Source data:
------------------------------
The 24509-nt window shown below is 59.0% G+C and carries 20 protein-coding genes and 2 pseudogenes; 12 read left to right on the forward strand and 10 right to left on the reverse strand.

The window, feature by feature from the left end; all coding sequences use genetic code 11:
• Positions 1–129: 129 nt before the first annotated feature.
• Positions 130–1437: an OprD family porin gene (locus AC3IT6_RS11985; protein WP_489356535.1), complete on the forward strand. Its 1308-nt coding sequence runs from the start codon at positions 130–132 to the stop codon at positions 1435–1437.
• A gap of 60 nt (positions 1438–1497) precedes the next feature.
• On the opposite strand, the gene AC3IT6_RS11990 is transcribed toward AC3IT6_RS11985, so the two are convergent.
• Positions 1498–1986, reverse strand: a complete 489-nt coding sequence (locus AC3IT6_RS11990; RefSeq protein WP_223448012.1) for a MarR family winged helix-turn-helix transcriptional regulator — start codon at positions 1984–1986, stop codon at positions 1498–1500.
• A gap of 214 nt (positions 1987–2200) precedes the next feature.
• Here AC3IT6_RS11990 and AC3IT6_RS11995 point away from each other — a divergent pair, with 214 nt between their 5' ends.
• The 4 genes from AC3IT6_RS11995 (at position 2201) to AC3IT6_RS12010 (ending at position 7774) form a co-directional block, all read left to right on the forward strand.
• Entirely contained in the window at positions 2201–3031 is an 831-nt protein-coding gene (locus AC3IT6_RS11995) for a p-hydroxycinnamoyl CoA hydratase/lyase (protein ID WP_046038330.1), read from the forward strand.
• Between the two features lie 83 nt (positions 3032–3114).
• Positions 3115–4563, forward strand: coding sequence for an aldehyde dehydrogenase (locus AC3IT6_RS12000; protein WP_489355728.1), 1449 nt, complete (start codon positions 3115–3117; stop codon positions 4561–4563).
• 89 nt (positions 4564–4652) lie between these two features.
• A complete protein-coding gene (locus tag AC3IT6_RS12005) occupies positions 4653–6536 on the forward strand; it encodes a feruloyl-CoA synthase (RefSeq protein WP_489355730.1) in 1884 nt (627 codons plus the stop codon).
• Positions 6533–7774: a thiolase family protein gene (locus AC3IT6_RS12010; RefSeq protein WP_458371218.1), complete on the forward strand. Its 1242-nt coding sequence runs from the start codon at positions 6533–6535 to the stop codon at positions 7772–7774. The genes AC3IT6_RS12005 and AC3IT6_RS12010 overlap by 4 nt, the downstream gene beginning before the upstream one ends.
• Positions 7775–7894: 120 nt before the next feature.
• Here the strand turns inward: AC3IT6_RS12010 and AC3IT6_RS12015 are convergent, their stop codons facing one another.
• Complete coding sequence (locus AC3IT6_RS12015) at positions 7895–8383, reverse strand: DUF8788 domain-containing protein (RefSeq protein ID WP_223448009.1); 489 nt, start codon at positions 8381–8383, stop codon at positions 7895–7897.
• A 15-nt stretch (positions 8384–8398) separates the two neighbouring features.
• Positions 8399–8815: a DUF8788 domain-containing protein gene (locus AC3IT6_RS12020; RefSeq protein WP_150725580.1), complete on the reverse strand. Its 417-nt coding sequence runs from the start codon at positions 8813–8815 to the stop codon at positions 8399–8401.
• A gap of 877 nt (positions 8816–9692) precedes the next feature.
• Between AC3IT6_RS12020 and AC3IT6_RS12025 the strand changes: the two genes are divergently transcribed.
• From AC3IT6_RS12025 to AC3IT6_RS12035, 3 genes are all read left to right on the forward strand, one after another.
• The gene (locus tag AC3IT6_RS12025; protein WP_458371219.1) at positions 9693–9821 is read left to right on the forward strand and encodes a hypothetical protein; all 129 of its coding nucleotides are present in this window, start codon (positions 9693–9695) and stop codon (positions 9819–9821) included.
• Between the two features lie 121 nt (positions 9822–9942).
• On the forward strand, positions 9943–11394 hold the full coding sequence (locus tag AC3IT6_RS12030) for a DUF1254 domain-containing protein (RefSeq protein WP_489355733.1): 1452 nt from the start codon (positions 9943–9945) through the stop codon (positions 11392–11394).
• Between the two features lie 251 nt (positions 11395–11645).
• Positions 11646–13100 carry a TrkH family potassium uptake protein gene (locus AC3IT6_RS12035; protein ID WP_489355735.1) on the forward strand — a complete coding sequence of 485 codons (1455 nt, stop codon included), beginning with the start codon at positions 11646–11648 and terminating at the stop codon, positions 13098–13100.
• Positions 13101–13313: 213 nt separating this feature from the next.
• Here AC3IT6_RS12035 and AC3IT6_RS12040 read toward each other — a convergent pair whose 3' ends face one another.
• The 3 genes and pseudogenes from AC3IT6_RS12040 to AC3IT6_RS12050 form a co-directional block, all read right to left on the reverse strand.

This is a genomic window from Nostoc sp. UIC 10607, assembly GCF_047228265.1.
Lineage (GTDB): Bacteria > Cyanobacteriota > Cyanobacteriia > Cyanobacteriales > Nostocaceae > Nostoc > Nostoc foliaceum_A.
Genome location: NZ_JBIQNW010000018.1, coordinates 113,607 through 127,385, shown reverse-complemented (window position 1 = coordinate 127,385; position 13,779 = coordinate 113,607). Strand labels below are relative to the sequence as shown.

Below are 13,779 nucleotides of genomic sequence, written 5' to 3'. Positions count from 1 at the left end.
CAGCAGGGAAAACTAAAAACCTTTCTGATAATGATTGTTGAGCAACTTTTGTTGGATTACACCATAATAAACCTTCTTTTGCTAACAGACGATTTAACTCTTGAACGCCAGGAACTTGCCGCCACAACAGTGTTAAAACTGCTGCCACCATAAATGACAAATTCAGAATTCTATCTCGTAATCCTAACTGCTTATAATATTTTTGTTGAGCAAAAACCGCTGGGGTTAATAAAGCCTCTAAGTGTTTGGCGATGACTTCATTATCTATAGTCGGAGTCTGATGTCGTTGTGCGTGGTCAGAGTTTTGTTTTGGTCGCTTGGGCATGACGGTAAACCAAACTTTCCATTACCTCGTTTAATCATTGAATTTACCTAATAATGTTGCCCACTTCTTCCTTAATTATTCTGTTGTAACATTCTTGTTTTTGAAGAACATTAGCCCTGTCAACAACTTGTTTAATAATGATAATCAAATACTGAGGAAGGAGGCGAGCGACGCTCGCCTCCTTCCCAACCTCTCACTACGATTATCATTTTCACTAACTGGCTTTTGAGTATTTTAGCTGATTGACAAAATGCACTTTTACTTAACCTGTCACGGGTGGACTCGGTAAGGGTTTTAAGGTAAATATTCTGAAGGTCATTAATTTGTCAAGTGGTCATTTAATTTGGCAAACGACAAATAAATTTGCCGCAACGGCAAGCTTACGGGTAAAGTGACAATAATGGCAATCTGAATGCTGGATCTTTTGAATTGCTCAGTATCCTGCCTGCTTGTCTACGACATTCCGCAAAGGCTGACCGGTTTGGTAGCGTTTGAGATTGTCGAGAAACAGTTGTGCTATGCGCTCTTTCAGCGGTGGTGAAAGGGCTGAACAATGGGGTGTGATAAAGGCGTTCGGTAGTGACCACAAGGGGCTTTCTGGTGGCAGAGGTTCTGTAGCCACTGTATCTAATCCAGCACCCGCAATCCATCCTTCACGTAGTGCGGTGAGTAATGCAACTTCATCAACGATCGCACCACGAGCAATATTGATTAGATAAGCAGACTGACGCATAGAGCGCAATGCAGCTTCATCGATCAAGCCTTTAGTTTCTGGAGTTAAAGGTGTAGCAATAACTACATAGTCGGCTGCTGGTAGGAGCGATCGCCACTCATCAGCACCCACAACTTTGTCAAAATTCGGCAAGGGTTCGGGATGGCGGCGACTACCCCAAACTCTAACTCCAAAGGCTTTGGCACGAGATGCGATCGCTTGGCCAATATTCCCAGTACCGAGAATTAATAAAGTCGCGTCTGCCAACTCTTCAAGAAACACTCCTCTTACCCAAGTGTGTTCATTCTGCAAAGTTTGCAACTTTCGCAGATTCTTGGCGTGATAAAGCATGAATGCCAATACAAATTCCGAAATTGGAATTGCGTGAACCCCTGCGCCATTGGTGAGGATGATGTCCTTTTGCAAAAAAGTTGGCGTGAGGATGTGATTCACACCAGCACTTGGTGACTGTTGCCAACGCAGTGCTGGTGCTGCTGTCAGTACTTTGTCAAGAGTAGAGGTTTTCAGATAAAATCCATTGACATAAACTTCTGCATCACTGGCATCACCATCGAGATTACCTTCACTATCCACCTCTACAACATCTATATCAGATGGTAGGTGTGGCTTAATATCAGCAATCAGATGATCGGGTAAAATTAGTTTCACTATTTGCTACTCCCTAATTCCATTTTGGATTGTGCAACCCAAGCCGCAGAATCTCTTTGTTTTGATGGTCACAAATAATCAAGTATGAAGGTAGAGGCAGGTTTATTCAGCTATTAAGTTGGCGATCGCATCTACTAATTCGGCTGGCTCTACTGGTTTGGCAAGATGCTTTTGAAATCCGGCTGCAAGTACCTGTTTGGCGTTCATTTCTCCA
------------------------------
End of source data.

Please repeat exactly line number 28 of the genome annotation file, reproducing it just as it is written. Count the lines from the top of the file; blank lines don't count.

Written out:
• Between the two features lie 251 nt (positions 11395–11645).